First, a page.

Wondering what might happen if I played around with the various ways a person might enter these requests, based on his or her level of English, I tried the following:
i have a toothache
I have a tooth ache
i have a backache
I have a back ache
I have backache
I got, respectively:
i bhfuil toothache (Utter nonesense. “I bhfuil” makes no sense, and “toothache” is left untranslated)
Tá mé pian fiacail (“I am a pain a tooth,” using the wrong form of the verb “to be” and the wrong case for “tooth.”)
i bhfuil tinneas droma (This one got “backache” correct, but has that nonsensical “i bhfuil” in front of it).
i bhfuil pian ar ais (Nonsense again. “I bhfuil” makes no sense. “Pian” does mean “pain,” but “ar ais” means “back” as in “I’ll be back,” not as in where your spine is located!).
Tá slaghdán orm (this means “I have a cold”).
Let’s try it backwards!
Just for fun, I decided to enter the Irish for some of the above requests to see what I’d get. This time it did a little better:
Tá tinneas fiacaile orm returned “I have a tooth ache” (the spacing is non-standard, but at least the answer is understandable).
Tá déideadh orm returned “I am déideadh” (déideadh is another way of saying “toothache.”)
Tá tinneas droma orm returned the single word “Backache.”
Tá tinneas droma agam (less correct, but fairly common) returned the slightly less nonsensical “I have backache.”
Tá pian i mo dhroim (which is what was originally returned in response to “I have a toothache”) came out to “the pain in my back” rather than “there is a pain in my back.” What’s interesting is that, even though it was the response returned for “I have a toothache,” it didn’t back-translate as “I have a toothache.”
Just for fun, I entered a couple of the completely nonsensical ones:
Tá mé backache came out to “I have backache.”
i bhfuil tinneas fiacail came out to “i have a tooth ache.”
I also tried “I have a cold;” the English for “Tá slaghdán orm.” Google gave me “Tá mé fuar” — “I am cold.”
Some other illnesses
I decided to see what Google would do with other ailments.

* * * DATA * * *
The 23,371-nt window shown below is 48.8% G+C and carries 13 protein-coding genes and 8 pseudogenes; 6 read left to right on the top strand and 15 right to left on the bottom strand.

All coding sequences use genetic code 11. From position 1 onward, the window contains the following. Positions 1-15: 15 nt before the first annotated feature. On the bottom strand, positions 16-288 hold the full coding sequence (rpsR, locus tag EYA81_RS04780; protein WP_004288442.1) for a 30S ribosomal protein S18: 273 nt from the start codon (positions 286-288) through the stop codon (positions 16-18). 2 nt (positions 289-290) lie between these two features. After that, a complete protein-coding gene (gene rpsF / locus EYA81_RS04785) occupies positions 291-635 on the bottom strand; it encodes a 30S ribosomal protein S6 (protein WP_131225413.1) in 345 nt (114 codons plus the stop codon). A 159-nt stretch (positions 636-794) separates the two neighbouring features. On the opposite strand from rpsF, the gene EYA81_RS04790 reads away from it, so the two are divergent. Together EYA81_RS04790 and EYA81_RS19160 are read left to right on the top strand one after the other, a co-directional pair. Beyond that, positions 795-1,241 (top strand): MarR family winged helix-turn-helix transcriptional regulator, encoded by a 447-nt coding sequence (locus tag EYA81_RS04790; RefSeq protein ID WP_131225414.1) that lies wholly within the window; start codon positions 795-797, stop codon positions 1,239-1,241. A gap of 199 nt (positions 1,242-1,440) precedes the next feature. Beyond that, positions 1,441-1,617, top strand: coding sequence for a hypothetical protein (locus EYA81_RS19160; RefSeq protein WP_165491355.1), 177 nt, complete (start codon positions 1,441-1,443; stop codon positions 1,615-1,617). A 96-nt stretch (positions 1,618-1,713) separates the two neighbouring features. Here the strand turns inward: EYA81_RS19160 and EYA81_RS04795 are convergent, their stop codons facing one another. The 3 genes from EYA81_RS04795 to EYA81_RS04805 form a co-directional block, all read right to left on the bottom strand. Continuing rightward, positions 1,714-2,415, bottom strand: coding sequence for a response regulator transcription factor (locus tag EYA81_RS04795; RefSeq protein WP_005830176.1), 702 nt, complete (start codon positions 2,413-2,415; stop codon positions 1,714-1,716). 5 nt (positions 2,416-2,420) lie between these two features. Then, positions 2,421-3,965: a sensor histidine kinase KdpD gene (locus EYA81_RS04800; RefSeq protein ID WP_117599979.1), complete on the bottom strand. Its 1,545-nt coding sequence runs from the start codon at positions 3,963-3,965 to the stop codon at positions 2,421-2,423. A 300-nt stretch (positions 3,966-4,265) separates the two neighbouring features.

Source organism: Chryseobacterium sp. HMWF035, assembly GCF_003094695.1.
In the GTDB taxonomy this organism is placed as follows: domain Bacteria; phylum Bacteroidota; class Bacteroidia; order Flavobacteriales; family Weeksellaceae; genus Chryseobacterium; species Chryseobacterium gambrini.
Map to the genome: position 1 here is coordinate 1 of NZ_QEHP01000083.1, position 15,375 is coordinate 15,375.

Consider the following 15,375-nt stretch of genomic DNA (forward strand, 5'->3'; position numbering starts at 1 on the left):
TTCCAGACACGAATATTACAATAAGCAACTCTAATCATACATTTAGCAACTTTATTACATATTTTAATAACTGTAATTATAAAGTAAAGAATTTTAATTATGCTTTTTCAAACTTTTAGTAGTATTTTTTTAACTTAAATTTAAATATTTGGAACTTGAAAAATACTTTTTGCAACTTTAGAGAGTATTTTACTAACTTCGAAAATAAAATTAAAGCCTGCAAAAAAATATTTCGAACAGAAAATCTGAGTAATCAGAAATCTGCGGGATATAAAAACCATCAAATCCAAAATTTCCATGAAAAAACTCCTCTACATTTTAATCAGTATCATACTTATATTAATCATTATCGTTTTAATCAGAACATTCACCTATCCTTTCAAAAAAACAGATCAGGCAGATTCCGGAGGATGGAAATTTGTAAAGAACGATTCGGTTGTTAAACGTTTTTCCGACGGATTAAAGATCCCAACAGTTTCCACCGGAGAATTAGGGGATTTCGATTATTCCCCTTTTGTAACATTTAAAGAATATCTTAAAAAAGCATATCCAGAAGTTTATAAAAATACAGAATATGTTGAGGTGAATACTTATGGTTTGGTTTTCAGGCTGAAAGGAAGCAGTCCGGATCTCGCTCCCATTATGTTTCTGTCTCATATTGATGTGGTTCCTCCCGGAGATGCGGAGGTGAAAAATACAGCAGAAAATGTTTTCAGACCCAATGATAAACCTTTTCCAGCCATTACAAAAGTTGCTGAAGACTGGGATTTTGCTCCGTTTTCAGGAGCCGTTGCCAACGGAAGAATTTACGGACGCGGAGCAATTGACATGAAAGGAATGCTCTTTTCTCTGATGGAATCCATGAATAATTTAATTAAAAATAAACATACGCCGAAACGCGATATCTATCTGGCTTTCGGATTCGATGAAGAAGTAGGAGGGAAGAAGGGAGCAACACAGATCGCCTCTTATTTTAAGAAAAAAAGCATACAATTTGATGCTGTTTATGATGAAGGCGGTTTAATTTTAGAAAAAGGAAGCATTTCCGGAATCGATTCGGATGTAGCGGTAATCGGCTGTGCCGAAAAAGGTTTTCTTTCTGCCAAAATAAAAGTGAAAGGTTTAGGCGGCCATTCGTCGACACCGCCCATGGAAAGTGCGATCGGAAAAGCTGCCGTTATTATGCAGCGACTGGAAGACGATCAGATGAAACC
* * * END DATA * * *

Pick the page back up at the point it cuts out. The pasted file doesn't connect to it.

It did fine with “I have a headache”:
Tá tinneas cinn orm
It had more trouble with “I have the flu”:
Tá mé an fliú (a very ungrammatical rendering of “I am the flu”).
Do you really want to trust this program with your tattoo, your engraving…or your Irish studies?
So why isn’t it working the way it should?
These programs seem to work somewhat better for simpler, more common, languages, such as French or Spanish (though I’d be wary about trusting them for more than the basics even with these languages).
With Irish, I think there are several problems:
- There are fewer examples of Irish on-line
- Much of what is available on-line is ungrammatical
- Relatively few people are able to offer corrections to the program (and those who do may not be accomplished speakers).
- Irish is a much, much, more complex language, with very complicated grammar rules
So what exactly are these “translators” good for?
Machine translation isn’t entirely without worth. If you find yourself on a webpage in a foreign language, there’s a chance that a machine translation will at least get you into the ballpark regarding its meaning. Just be prepared to take whatever you get with a huge grain of salt and a fair amount of humor.
It’s also exciting that programmers are working in this direction. The status quo may not be what we’d hope, but, with work, it’s possible that real, sound, machine translation may be possible in the future.
But it is, most vehemently, NOT something you should rely on for anything legal, commercial, literary, or permanent. And, sadly, it’s not a tool a language learner can rely on. There’s still a real need for humans*.
You know, in a huge way, that’s comforting!
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* If you’re looking for real, human, translations for tattoos, engravings, etc., visit us at ILF…and do wait for three to be in agreement! For legal or commercial translations, please seek out a live, professional, translator.